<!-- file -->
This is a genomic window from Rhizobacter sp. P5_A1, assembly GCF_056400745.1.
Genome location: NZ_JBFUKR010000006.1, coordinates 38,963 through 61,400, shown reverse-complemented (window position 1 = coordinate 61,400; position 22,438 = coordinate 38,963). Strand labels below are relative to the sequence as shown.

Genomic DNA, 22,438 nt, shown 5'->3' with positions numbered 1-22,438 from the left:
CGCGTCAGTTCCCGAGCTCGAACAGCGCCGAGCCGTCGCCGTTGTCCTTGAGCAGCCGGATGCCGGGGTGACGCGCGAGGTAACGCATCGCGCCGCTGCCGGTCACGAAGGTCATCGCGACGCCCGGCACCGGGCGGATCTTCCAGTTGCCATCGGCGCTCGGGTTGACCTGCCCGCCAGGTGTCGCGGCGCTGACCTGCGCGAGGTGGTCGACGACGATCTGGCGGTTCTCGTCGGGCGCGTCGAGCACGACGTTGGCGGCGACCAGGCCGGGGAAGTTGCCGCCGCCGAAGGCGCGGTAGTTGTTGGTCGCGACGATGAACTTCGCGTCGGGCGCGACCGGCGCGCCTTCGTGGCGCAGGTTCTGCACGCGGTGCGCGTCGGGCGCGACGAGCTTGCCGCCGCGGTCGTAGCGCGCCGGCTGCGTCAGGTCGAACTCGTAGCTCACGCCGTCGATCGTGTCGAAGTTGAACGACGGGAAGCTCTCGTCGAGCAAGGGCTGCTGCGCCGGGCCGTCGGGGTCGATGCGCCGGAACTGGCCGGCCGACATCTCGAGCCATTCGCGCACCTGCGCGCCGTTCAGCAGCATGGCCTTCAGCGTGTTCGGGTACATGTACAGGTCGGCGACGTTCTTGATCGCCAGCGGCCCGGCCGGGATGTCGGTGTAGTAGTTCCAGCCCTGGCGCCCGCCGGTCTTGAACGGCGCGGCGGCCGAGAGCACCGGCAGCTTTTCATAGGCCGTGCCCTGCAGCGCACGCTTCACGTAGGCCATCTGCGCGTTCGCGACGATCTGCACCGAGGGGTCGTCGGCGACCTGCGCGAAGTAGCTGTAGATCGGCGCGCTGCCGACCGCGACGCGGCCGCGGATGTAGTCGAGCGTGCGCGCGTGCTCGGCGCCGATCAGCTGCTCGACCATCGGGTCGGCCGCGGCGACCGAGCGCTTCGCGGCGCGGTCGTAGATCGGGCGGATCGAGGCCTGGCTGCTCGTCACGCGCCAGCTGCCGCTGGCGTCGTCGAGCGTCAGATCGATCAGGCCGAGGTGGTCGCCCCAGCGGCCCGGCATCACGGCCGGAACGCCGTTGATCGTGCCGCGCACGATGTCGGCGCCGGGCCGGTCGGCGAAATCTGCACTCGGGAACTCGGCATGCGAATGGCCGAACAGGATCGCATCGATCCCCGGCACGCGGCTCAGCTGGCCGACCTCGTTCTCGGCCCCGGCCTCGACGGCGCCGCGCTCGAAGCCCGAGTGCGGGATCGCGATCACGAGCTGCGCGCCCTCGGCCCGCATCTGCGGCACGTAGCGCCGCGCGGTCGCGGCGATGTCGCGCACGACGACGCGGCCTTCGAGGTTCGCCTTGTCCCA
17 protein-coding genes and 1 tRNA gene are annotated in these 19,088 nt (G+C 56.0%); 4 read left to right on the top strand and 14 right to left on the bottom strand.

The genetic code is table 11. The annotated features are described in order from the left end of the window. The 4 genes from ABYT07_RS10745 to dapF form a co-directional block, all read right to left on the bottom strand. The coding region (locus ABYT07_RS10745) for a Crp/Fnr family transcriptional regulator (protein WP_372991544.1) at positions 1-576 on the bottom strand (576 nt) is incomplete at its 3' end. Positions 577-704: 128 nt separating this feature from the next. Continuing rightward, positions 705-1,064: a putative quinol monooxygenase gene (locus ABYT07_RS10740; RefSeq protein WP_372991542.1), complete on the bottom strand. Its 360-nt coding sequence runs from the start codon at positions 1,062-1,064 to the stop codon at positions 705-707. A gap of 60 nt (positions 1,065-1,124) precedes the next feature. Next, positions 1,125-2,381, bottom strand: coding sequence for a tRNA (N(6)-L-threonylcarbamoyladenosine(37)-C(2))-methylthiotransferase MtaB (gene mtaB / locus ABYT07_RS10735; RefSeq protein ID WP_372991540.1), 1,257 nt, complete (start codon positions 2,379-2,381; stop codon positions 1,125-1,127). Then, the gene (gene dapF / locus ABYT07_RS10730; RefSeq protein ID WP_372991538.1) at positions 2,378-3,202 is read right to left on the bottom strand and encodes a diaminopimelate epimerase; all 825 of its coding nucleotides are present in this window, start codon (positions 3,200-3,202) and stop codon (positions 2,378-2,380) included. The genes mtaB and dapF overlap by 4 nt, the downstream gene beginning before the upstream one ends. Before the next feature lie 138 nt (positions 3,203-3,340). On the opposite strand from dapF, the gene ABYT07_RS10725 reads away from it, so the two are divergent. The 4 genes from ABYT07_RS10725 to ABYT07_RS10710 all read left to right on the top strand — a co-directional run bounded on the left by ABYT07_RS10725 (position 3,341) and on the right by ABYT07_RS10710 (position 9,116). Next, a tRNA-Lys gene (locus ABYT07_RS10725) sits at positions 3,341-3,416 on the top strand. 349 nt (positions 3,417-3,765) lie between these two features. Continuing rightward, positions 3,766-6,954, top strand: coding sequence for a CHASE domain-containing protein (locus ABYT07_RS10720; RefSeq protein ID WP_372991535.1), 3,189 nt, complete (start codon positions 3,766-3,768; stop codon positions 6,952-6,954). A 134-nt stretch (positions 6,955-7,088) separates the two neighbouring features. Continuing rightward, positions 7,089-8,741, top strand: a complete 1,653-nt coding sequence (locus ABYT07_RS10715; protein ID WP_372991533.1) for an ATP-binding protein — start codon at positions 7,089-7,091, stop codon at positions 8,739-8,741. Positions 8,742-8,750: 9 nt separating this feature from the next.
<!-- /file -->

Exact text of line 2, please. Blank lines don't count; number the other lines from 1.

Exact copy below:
Genome location: NZ_JBFUKR010000006.1, coordinates 38,963 through 61,400, shown reverse-complemented (window position 1 = coordinate 61,400; position 22,438 = coordinate 38,963). Strand labels below are relative to the sequence as shown.